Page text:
Keywords: Nowcasting; Professional Forecasters; Factor Model; Forecasting
    JEL: E52 C53 C33
    Date: 2011–11
  7. By: Fox, Louise; Pimhidzai, Obert
    Abstract: While Africa's recent decade of growth and poverty reduction performance has been lauded, concern has been expressed regarding the structure of this growth. In particular, questions have been raised about whether the growth is based on a commodities boom, or whether it is the beginning of a structural transformation that will lift workers from low-productivity jobs into higher-productivity ones. Macro evidence has suggested that the structural transformation has not started. But macro analysis misses the evidence that the process of transformation has started, because this process begins at the household level. Household livelihoods do not move from ones based on subsistence farming and household level economic activities into livelihoods based on individual wage and salary employment away from the household in one leap -- this process takes generations. The intermediate step is the productive informal sector. It is income gains at the household level in this sector that fuel productivity increases, savings, and investment in human capital in this sector. Ensuring that most households are able to diversify their livelihoods into the non-farm sector through productive informality not only increases growth, but also allows the majority of the population to share in the growth process. This paper illustrates this point with the case of Uganda which followed this path and experienced two decades of sustained growth and poverty reduction.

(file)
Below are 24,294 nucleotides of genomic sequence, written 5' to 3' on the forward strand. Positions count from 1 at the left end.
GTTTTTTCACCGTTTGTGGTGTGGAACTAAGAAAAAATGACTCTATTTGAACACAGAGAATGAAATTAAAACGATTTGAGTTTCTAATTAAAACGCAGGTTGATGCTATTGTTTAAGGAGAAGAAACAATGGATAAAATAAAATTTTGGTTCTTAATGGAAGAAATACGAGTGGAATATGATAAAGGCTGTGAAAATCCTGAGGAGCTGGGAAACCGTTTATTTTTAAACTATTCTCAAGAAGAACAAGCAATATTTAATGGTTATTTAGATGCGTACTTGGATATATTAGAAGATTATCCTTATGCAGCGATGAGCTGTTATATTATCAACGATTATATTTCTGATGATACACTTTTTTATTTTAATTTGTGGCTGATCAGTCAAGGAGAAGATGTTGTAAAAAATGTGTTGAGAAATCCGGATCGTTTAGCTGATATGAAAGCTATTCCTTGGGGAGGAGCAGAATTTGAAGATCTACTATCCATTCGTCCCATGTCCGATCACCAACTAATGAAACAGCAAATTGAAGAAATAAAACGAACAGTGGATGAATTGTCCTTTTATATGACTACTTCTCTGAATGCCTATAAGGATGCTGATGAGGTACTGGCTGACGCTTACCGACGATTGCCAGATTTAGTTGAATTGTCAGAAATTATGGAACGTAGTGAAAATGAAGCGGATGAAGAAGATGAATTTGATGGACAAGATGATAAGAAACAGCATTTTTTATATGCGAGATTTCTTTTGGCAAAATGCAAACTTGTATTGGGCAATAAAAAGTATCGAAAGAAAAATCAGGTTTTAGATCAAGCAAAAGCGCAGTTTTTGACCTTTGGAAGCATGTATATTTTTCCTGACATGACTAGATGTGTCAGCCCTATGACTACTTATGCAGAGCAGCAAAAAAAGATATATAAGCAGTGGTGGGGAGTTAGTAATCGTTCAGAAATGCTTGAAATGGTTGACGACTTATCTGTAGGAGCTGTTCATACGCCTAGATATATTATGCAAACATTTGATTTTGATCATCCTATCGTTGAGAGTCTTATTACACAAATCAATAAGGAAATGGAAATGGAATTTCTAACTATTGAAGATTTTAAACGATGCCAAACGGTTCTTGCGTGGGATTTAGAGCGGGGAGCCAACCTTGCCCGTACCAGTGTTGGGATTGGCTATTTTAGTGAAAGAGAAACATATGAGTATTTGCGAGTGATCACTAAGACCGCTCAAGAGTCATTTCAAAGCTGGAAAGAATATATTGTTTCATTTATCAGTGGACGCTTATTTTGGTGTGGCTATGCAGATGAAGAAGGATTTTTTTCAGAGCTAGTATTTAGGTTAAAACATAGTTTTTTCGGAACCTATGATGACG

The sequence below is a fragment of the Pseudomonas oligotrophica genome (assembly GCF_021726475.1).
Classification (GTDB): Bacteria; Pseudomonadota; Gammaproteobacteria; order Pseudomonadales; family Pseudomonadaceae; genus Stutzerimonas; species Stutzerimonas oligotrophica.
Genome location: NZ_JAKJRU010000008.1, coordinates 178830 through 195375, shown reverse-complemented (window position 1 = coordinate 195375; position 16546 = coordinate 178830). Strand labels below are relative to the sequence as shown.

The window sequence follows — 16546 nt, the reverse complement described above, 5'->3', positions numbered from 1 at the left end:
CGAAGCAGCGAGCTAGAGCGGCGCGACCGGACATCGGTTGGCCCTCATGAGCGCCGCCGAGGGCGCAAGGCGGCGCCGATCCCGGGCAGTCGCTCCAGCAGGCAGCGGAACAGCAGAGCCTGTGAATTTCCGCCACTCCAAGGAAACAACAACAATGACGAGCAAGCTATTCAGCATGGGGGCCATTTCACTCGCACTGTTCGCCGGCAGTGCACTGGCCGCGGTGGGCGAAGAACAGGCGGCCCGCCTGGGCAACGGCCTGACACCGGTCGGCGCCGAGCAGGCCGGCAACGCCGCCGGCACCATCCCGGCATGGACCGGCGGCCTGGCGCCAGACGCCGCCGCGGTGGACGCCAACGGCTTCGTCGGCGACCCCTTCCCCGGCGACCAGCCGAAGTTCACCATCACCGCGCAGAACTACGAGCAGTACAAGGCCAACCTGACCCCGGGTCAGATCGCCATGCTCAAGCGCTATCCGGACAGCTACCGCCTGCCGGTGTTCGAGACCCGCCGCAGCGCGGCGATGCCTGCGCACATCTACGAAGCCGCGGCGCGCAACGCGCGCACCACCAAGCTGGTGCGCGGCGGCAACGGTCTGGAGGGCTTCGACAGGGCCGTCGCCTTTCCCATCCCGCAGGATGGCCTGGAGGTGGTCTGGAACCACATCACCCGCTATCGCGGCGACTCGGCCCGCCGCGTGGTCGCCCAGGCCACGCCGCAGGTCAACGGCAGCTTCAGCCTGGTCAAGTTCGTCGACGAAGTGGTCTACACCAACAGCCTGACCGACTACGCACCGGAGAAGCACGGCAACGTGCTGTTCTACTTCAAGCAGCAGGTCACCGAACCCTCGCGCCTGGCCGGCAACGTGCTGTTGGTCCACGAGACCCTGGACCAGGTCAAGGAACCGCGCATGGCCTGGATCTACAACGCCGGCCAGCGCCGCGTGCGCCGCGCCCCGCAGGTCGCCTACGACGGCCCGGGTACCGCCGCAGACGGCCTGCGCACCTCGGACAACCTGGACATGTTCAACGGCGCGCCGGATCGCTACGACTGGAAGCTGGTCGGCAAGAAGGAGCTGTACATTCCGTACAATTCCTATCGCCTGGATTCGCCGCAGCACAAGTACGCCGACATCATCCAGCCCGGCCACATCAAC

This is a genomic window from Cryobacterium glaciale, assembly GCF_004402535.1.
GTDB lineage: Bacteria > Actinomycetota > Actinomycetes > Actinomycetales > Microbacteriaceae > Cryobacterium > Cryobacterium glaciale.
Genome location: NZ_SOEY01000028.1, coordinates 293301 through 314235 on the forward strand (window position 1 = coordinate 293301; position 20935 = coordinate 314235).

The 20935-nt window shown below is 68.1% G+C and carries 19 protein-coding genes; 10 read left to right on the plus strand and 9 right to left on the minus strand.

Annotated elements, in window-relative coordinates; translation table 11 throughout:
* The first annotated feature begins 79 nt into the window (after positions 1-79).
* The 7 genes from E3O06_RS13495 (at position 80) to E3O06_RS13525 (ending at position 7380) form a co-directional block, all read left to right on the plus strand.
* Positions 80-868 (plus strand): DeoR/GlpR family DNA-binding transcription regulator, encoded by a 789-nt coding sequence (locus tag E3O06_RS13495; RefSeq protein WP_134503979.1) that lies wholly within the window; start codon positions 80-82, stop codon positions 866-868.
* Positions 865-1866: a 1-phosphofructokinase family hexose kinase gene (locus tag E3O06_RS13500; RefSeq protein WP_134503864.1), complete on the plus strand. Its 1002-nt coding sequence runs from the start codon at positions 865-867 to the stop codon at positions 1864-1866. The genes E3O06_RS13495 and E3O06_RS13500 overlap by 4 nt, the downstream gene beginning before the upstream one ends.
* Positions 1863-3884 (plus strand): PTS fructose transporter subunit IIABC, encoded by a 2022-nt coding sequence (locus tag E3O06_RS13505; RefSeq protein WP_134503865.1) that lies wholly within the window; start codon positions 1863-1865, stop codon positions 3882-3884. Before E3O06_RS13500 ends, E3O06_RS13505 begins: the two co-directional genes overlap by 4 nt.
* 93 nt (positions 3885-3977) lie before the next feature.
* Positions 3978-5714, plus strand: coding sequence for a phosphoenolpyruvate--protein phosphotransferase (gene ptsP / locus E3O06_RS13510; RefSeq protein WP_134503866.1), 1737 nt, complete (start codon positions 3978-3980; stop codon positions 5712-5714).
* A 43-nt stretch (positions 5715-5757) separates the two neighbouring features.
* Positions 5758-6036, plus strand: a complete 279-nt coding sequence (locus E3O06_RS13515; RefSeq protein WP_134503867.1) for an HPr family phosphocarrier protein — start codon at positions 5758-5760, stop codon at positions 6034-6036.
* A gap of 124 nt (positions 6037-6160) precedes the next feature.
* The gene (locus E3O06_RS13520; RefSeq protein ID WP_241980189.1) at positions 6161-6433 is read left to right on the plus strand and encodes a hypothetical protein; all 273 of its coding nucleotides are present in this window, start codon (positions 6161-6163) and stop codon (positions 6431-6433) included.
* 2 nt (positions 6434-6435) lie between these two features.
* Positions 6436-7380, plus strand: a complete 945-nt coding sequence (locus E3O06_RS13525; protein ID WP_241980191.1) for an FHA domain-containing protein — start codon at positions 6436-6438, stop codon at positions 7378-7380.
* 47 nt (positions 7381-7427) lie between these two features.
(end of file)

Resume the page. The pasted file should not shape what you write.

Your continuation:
Keywords: Rural Poverty Reduction,Achieving Shared Growth,Labor Policies,Regional Economic Development,Economic Theory&Research
    Date: 2011–10–01
  8. By: Jonathan Chiu; Césaire Meh; Randall Wright
    Abstract: The generation and implementation of ideas, or knowledge, is crucial for economic performance. We study this process in a model of endogenous growth with frictions. Productivity increases with knowledge, which advances via innovation, and with the exchange of ideas from those who generate them to those best able to implement them (technology transfer). But frictions in this market, including search, bargaining, and commitment problems, impede exchange and thus slow growth. We characterize optimal policies to subsidize research and trade in ideas, given both knowledge and search externalities. We discuss the roles of liquidity and financial institutions, and show two ways in which intermediation can enhance efficiency and innovation. First, intermediation allows us to finance more transactions with fewer assets. Second, it ameliorates certain bargaining problems, by allowing entrepreneurs to undo otherwise sunk investments in liquidity. We also discuss some evidence, suggesting that technology transfer is a significant source of innovation and showing how it is affected by credit considerations.
    Keywords: Economic models; Potential output; Productivity
    JEL: E4 G2 O3 O4
    Date: 2011